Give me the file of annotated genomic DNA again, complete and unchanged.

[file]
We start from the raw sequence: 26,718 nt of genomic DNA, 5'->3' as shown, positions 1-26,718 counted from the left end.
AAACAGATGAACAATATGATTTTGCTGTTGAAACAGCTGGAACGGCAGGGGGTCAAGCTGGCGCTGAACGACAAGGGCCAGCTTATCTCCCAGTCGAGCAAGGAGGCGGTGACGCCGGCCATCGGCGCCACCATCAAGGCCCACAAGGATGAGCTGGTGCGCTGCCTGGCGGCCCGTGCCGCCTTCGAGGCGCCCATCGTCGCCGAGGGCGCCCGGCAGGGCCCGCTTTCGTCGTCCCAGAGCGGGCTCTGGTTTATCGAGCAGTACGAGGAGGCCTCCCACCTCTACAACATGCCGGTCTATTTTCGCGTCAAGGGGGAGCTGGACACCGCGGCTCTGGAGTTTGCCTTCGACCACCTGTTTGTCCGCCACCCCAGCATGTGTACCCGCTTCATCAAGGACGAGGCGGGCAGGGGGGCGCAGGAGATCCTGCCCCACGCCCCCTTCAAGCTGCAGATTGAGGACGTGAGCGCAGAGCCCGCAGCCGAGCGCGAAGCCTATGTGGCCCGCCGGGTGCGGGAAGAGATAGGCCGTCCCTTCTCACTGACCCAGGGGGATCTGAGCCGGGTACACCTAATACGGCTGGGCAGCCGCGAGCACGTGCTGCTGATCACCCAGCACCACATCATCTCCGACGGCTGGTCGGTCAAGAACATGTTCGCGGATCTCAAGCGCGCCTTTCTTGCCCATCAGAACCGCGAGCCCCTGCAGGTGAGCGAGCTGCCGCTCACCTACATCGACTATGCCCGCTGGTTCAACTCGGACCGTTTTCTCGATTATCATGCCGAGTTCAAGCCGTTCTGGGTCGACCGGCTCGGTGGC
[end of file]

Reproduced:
We start from the raw sequence: 26,718 nt of genomic DNA, 5'->3' as shown, positions 1-26,718 counted from the left end.
AAACAGATGAACAATATGATTTTGCTGTTGAAACAGCTGGAACGGCAGGGGGTCAAGCTGGCGCTGAACGACAAGGGCCAGCTTATCTCCCAGTCGAGCAAGGAGGCGGTGACGCCGGCCATCGGCGCCACCATCAAGGCCCACAAGGATGAGCTGGTGCGCTGCCTGGCGGCCCGTGCCGCCTTCGAGGCGCCCATCGTCGCCGAGGGCGCCCGGCAGGGCCCGCTTTCGTCGTCCCAGAGCGGGCTCTGGTTTATCGAGCAGTACGAGGAGGCCTCCCACCTCTACAACATGCCGGTCTATTTTCGCGTCAAGGGGGAGCTGGACACCGCGGCTCTGGAGTTTGCCTTCGACCACCTGTTTGTCCGCCACCCCAGCATGTGTACCCGCTTCATCAAGGACGAGGCGGGCAGGGGGGCGCAGGAGATCCTGCCCCACGCCCCCTTCAAGCTGCAGATTGAGGACGTGAGCGCAGAGCCCGCAGCCGAGCGCGAAGCCTATGTGGCCCGCCGGGTGCGGGAAGAGATAGGCCGTCCCTTCTCACTGACCCAGGGGGATCTGAGCCGGGTACACCTAATACGGCTGGGCAGCCGCGAGCACGTGCTGCTGATCACCCAGCACCACATCATCTCCGACGGCTGGTCGGTCAAGAACATGTTCGCGGATCTCAAGCGCGCCTTTCTTGCCCATCAGAACCGCGAGCCCCTGCAGGTGAGCGAGCTGCCGCTCACCTACATCGACTATGCCCGCTGGTTCAACTCGGACCGTTTTCTCGATTATCATGCCGAGTTCAAGCCGTTCTGGGTCGACCGGCTCGGTGGC